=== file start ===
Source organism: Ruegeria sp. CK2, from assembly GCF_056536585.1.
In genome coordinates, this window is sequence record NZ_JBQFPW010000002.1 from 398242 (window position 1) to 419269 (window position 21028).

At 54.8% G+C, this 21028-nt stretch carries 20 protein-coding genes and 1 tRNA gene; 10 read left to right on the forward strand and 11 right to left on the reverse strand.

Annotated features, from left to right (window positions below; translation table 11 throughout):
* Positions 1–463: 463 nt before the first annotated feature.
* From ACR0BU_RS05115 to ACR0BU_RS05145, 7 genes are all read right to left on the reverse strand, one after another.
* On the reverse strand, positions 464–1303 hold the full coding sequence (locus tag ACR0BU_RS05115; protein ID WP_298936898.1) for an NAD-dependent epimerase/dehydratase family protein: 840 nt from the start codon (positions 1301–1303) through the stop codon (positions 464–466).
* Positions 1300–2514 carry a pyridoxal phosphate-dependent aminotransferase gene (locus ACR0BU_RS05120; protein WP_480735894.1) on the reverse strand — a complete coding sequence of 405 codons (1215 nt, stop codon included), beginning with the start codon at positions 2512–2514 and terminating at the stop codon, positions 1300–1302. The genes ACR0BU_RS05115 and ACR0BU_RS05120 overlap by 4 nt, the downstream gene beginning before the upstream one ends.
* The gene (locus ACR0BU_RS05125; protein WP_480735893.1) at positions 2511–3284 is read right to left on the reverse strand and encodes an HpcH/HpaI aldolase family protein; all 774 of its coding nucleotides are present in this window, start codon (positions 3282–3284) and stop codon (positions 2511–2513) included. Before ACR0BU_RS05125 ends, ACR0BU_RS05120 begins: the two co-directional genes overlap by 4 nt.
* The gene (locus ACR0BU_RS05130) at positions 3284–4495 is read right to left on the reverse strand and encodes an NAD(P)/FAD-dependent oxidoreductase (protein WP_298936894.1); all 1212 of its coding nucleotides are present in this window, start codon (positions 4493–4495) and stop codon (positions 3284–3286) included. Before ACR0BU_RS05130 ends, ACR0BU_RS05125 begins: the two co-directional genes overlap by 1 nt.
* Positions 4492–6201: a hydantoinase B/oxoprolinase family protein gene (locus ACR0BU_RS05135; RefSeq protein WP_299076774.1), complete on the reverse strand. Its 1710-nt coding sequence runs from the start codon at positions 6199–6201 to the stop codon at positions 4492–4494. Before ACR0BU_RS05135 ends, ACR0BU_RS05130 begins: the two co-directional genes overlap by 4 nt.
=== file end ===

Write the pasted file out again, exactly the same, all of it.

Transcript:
Source organism: Ruegeria sp. CK2, from assembly GCF_056536585.1.
In genome coordinates, this window is sequence record NZ_JBQFPW010000002.1 from 398242 (window position 1) to 419269 (window position 21028).

At 54.8% G+C, this 21028-nt stretch carries 20 protein-coding genes and 1 tRNA gene; 10 read left to right on the forward strand and 11 right to left on the reverse strand.

Annotated features, from left to right (window positions below; translation table 11 throughout):
* Positions 1–463: 463 nt before the first annotated feature.
* From ACR0BU_RS05115 to ACR0BU_RS05145, 7 genes are all read right to left on the reverse strand, one after another.
* On the reverse strand, positions 464–1303 hold the full coding sequence (locus tag ACR0BU_RS05115; protein ID WP_298936898.1) for an NAD-dependent epimerase/dehydratase family protein: 840 nt from the start codon (positions 1301–1303) through the stop codon (positions 464–466).
* Positions 1300–2514 carry a pyridoxal phosphate-dependent aminotransferase gene (locus ACR0BU_RS05120; protein WP_480735894.1) on the reverse strand — a complete coding sequence of 405 codons (1215 nt, stop codon included), beginning with the start codon at positions 2512–2514 and terminating at the stop codon, positions 1300–1302. The genes ACR0BU_RS05115 and ACR0BU_RS05120 overlap by 4 nt, the downstream gene beginning before the upstream one ends.
* The gene (locus ACR0BU_RS05125; protein WP_480735893.1) at positions 2511–3284 is read right to left on the reverse strand and encodes an HpcH/HpaI aldolase family protein; all 774 of its coding nucleotides are present in this window, start codon (positions 3282–3284) and stop codon (positions 2511–2513) included. Before ACR0BU_RS05125 ends, ACR0BU_RS05120 begins: the two co-directional genes overlap by 4 nt.
* The gene (locus ACR0BU_RS05130) at positions 3284–4495 is read right to left on the reverse strand and encodes an NAD(P)/FAD-dependent oxidoreductase (protein WP_298936894.1); all 1212 of its coding nucleotides are present in this window, start codon (positions 4493–4495) and stop codon (positions 3284–3286) included. Before ACR0BU_RS05130 ends, ACR0BU_RS05125 begins: the two co-directional genes overlap by 1 nt.
* Positions 4492–6201: a hydantoinase B/oxoprolinase family protein gene (locus ACR0BU_RS05135; RefSeq protein WP_299076774.1), complete on the reverse strand. Its 1710-nt coding sequence runs from the start codon at positions 6199–6201 to the stop codon at positions 4492–4494. Before ACR0BU_RS05135 ends, ACR0BU_RS05130 begins: the two co-directional genes overlap by 4 nt.